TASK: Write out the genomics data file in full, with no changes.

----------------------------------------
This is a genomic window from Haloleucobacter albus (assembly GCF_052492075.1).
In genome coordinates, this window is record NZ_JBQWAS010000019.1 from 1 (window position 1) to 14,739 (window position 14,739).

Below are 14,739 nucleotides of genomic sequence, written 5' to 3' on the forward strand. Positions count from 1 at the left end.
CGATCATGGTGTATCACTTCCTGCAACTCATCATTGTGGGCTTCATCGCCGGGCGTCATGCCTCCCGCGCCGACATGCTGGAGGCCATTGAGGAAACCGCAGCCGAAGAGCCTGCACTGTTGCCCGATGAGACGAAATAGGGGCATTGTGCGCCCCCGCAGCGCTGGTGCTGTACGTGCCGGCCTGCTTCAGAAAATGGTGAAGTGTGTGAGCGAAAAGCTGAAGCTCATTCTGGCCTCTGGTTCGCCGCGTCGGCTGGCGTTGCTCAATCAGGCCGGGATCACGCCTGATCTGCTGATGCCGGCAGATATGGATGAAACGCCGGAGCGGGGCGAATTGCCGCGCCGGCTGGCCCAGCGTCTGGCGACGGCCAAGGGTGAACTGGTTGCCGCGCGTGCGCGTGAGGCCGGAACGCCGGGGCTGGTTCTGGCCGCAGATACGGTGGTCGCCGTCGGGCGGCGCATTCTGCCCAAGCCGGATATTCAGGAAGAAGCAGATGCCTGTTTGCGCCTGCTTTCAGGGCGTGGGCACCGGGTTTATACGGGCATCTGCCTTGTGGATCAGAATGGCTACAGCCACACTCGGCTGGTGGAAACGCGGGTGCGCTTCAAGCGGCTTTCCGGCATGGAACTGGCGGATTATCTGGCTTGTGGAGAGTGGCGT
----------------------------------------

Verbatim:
This is a genomic window from Haloleucobacter albus (assembly GCF_052492075.1).
In genome coordinates, this window is record NZ_JBQWAS010000019.1 from 1 (window position 1) to 14,739 (window position 14,739).

Below are 14,739 nucleotides of genomic sequence, written 5' to 3' on the forward strand. Positions count from 1 at the left end.
CGATCATGGTGTATCACTTCCTGCAACTCATCATTGTGGGCTTCATCGCCGGGCGTCATGCCTCCCGCGCCGACATGCTGGAGGCCATTGAGGAAACCGCAGCCGAAGAGCCTGCACTGTTGCCCGATGAGACGAAATAGGGGCATTGTGCGCCCCCGCAGCGCTGGTGCTGTACGTGCCGGCCTGCTTCAGAAAATGGTGAAGTGTGTGAGCGAAAAGCTGAAGCTCATTCTGGCCTCTGGTTCGCCGCGTCGGCTGGCGTTGCTCAATCAGGCCGGGATCACGCCTGATCTGCTGATGCCGGCAGATATGGATGAAACGCCGGAGCGGGGCGAATTGCCGCGCCGGCTGGCCCAGCGTCTGGCGACGGCCAAGGGTGAACTGGTTGCCGCGCGTGCGCGTGAGGCCGGAACGCCGGGGCTGGTTCTGGCCGCAGATACGGTGGTCGCCGTCGGGCGGCGCATTCTGCCCAAGCCGGATATTCAGGAAGAAGCAGATGCCTGTTTGCGCCTGCTTTCAGGGCGTGGGCACCGGGTTTATACGGGCATCTGCCTTGTGGATCAGAATGGCTACAGCCACACTCGGCTGGTGGAAACGCGGGTGCGCTTCAAGCGGCTTTCCGGCATGGAACTGGCGGATTATCTGGCTTGTGGAGAGTGGCGT